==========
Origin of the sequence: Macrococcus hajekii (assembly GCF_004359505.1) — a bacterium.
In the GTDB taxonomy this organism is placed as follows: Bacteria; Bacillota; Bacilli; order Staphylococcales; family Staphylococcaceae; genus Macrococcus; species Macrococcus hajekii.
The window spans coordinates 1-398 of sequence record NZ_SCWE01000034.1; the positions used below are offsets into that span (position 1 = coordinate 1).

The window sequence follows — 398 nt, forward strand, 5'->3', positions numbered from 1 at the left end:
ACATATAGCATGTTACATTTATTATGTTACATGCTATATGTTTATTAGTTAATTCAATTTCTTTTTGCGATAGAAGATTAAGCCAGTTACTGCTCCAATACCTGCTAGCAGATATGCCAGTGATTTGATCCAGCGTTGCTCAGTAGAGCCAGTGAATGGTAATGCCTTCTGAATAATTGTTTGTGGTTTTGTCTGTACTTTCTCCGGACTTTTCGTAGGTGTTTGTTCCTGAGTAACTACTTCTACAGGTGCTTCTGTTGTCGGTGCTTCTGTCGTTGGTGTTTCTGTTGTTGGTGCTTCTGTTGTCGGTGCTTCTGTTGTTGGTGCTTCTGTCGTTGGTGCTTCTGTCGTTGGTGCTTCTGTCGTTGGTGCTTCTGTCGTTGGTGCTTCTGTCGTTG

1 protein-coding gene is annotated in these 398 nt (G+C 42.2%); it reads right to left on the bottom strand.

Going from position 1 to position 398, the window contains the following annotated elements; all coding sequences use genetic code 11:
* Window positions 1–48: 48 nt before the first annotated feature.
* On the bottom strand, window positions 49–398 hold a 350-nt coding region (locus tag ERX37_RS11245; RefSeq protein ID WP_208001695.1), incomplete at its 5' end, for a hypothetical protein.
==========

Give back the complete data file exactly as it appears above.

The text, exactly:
Origin of the sequence: Macrococcus hajekii (assembly GCF_004359505.1) — a bacterium.
In the GTDB taxonomy this organism is placed as follows: Bacteria; Bacillota; Bacilli; order Staphylococcales; family Staphylococcaceae; genus Macrococcus; species Macrococcus hajekii.
The window spans coordinates 1-398 of sequence record NZ_SCWE01000034.1; the positions used below are offsets into that span (position 1 = coordinate 1).

The window sequence follows — 398 nt, forward strand, 5'->3', positions numbered from 1 at the left end:
ACATATAGCATGTTACATTTATTATGTTACATGCTATATGTTTATTAGTTAATTCAATTTCTTTTTGCGATAGAAGATTAAGCCAGTTACTGCTCCAATACCTGCTAGCAGATATGCCAGTGATTTGATCCAGCGTTGCTCAGTAGAGCCAGTGAATGGTAATGCCTTCTGAATAATTGTTTGTGGTTTTGTCTGTACTTTCTCCGGACTTTTCGTAGGTGTTTGTTCCTGAGTAACTACTTCTACAGGTGCTTCTGTTGTCGGTGCTTCTGTCGTTGGTGTTTCTGTTGTTGGTGCTTCTGTTGTCGGTGCTTCTGTTGTTGGTGCTTCTGTCGTTGGTGCTTCTGTCGTTGGTGCTTCTGTCGTTGGTGCTTCTGTCGTTGGTGCTTCTGTCGTTG

1 protein-coding gene is annotated in these 398 nt (G+C 42.2%); it reads right to left on the bottom strand.

Going from position 1 to position 398, the window contains the following annotated elements; all coding sequences use genetic code 11:
* Window positions 1–48: 48 nt before the first annotated feature.
* On the bottom strand, window positions 49–398 hold a 350-nt coding region (locus tag ERX37_RS11245; RefSeq protein ID WP_208001695.1), incomplete at its 5' end, for a hypothetical protein.